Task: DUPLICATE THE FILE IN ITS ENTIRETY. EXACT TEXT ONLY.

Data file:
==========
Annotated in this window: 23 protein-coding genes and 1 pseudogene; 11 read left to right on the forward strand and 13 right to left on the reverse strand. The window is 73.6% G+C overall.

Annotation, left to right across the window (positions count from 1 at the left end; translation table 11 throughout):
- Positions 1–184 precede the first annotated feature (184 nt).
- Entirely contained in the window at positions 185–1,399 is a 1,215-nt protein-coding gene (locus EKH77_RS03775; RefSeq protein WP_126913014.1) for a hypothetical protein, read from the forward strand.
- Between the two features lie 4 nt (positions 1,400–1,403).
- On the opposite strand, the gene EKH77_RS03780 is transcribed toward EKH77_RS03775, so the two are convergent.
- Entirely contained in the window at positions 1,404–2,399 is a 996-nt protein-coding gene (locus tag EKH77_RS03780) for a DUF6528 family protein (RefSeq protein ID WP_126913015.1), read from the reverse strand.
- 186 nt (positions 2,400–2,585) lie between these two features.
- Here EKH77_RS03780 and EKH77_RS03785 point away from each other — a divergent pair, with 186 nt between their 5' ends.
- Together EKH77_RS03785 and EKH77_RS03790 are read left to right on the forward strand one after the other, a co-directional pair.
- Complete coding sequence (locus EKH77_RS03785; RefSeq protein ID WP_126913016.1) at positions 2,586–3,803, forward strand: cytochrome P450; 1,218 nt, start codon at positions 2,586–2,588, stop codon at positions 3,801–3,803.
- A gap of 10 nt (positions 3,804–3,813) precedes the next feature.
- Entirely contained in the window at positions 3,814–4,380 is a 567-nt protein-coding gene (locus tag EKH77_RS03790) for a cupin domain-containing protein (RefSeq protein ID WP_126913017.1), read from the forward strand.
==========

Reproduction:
Annotated in this window: 23 protein-coding genes and 1 pseudogene; 11 read left to right on the forward strand and 13 right to left on the reverse strand. The window is 73.6% G+C overall.

Annotation, left to right across the window (positions count from 1 at the left end; translation table 11 throughout):
- Positions 1–184 precede the first annotated feature (184 nt).
- Entirely contained in the window at positions 185–1,399 is a 1,215-nt protein-coding gene (locus EKH77_RS03775; RefSeq protein WP_126913014.1) for a hypothetical protein, read from the forward strand.
- Between the two features lie 4 nt (positions 1,400–1,403).
- On the opposite strand, the gene EKH77_RS03780 is transcribed toward EKH77_RS03775, so the two are convergent.
- Entirely contained in the window at positions 1,404–2,399 is a 996-nt protein-coding gene (locus tag EKH77_RS03780) for a DUF6528 family protein (RefSeq protein ID WP_126913015.1), read from the reverse strand.
- 186 nt (positions 2,400–2,585) lie between these two features.
- Here EKH77_RS03780 and EKH77_RS03785 point away from each other — a divergent pair, with 186 nt between their 5' ends.
- Together EKH77_RS03785 and EKH77_RS03790 are read left to right on the forward strand one after the other, a co-directional pair.
- Complete coding sequence (locus EKH77_RS03785; RefSeq protein ID WP_126913016.1) at positions 2,586–3,803, forward strand: cytochrome P450; 1,218 nt, start codon at positions 2,586–2,588, stop codon at positions 3,801–3,803.
- A gap of 10 nt (positions 3,804–3,813) precedes the next feature.
- Entirely contained in the window at positions 3,814–4,380 is a 567-nt protein-coding gene (locus tag EKH77_RS03790) for a cupin domain-containing protein (RefSeq protein ID WP_126913017.1), read from the forward strand.